FARC

Colombian coca production in record jump

In unsettling news for the country's peace process with the FARC guerillas, Colombia registered a record-shattering 50% increase in coca-leaf cultivation last year, according to the latest report from the UN Office on Drugs and Crime (UNODC). The figures, released by UNODC's Integrated Illicit Crops Monitoring System (SIMCI) and reported by Bogotá daily El Tiempo July 14, show 146.000 hectares under coca cultivation in 2016, compared to 96.000 in 2015—actually a 52% jump.

Colombia pressured to release FARC prisoners

The United Nations on July 14 charged that Colombia's government is undermining the country's peace process by failing to release imprisoned FARC members and protect disarmed guerillas. In an unusually harsh statement, the UN Mission in Colombia said the government should “act responsibly and swiftly to put an end to a situation that weakens peace building." More than 3,400 FARC members remain in prison six months after the congressional approval of the Amnesty Law and two weeks after the completion of the guerilla army's disarmament. More than 1,400 imprisoned FARC members have gone on hunger strike, demanding the government release them as promised in the peace deal signed on Nov. 24 last year and ratified by Congress shortly after. Only 837 imprisoned FARC members have been released.

FARC disarmament completed; para terror goes on

Colombian leaders declared an official completion of the FARC disarmament process in a June 27 ceremony at Mesetas, in Meta department. UN monitors symbolically padlocked the last containers of weapons turned over by the guerillas, as FARC leader Rodrigo Londoño AKA "Timochenko" announced "Farewell to arms, farewall to war!" President Juan Manuel Santos presented Timochenko with a gold-plated shovel made from an old machine gun as a symbol of peace, and a cloud of yellow butterlies was released (a reference to Gabriel García Marquez's One Hundred Years of Solitude). But the UN special representative for Colombia acknowledged that the "re-integration" of the  10,000 former FARC fighters into society will be difficult. Days after the ceremony at Mesetas, Jean Arnault told the UN Security Council that FARC members have "a deep sense of uncertainty" about their economic future and physical security following their disarmament. (AP, June 30; FT, EFE, June 27)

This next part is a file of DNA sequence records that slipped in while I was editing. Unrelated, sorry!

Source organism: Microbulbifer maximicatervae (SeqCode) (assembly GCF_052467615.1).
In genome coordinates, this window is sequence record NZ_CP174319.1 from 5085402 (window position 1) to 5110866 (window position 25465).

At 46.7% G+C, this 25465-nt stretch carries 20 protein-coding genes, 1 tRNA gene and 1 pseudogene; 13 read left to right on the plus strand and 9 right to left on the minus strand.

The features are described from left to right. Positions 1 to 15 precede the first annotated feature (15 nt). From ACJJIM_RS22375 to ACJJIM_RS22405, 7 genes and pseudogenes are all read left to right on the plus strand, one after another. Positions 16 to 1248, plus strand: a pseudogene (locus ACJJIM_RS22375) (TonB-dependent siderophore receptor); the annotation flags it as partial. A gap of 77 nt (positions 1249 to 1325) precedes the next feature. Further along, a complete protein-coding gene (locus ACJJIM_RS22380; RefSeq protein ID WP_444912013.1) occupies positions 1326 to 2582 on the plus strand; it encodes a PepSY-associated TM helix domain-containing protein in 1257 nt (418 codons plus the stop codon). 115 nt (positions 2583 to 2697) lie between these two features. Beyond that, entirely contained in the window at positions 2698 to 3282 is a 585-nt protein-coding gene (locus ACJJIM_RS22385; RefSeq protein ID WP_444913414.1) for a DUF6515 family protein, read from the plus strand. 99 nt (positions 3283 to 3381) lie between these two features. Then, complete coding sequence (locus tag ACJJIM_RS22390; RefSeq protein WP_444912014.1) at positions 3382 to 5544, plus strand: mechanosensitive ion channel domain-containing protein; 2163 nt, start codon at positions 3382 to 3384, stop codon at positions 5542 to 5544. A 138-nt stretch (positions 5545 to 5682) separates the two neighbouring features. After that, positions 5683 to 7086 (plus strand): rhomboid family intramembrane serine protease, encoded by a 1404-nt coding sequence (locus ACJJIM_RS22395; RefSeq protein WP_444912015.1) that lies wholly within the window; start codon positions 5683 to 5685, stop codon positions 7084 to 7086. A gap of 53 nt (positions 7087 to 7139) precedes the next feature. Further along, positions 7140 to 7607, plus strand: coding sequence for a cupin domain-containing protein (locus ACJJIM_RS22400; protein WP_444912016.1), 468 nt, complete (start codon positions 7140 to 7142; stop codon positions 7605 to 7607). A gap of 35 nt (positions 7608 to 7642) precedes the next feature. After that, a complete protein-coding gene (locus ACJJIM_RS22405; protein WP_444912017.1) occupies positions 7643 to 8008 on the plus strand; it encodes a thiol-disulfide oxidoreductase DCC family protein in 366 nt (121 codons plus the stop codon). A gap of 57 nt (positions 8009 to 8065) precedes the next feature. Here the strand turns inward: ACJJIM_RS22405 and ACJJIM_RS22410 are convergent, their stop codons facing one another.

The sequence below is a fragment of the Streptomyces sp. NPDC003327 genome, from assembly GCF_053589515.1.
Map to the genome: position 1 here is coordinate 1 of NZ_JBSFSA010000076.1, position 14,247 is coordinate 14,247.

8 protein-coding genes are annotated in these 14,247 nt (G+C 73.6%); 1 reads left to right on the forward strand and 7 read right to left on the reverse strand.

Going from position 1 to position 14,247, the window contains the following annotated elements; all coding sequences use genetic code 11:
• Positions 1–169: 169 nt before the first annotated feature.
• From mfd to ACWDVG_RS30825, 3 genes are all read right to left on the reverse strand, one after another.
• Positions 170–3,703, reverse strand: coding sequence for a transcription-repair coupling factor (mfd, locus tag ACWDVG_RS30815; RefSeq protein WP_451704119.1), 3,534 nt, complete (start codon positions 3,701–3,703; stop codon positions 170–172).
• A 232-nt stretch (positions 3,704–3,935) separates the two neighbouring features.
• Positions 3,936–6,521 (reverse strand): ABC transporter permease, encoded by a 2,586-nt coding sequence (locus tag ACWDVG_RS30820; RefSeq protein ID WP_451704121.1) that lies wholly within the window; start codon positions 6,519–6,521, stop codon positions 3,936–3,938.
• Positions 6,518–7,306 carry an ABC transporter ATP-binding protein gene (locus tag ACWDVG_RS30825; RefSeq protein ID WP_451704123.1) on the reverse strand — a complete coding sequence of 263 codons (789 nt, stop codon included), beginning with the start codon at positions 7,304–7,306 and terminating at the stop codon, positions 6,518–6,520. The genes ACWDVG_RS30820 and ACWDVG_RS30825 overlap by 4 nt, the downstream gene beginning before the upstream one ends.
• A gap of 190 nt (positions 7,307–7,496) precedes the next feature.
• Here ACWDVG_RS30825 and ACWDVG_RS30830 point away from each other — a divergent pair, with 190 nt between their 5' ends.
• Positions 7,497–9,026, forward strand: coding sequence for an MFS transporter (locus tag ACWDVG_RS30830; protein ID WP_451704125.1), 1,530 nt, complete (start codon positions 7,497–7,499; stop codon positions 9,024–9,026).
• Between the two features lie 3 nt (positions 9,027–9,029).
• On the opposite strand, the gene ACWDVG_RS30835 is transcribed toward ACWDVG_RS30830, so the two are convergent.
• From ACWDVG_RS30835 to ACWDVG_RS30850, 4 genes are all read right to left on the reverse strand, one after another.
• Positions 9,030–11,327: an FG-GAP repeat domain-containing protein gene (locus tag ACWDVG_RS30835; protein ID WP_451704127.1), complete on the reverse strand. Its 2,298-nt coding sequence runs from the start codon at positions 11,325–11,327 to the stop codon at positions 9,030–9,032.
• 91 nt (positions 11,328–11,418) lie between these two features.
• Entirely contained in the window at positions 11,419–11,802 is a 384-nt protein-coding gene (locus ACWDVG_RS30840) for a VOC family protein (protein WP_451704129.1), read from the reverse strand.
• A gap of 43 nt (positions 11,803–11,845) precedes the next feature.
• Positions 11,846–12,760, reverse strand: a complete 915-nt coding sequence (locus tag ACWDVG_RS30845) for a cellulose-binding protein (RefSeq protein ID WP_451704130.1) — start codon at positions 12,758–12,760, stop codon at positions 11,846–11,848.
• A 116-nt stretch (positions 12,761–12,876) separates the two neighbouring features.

Colombia: paramilitaries behind Bogotá terror?

A powerful explosion ripped through an upscale shopping mall in Bogotá's Zona Rosa June 17, leaving at least three dead—all women—and almost a dozen injured. One of the dead was a 23-year-old French woman, who was working in Colombia as a volunteer teacher. Officials said the presumed bomb had been placed in the women's bathroom on the second floor of the Andino shopping center. Both of Colombia's guerilla groups denied responsibility for the attack. "Solidarity with today's victims in Bogotá. This act could have been done only by those who want to close the path of peace and reconciliation," FARC leader Rodrigo Londoño AKA "Timochenko" wrote on his Twitter. account. The ELN guerilla army condemned the attack on its own Twitter page, calling on the government to "identify those responsible."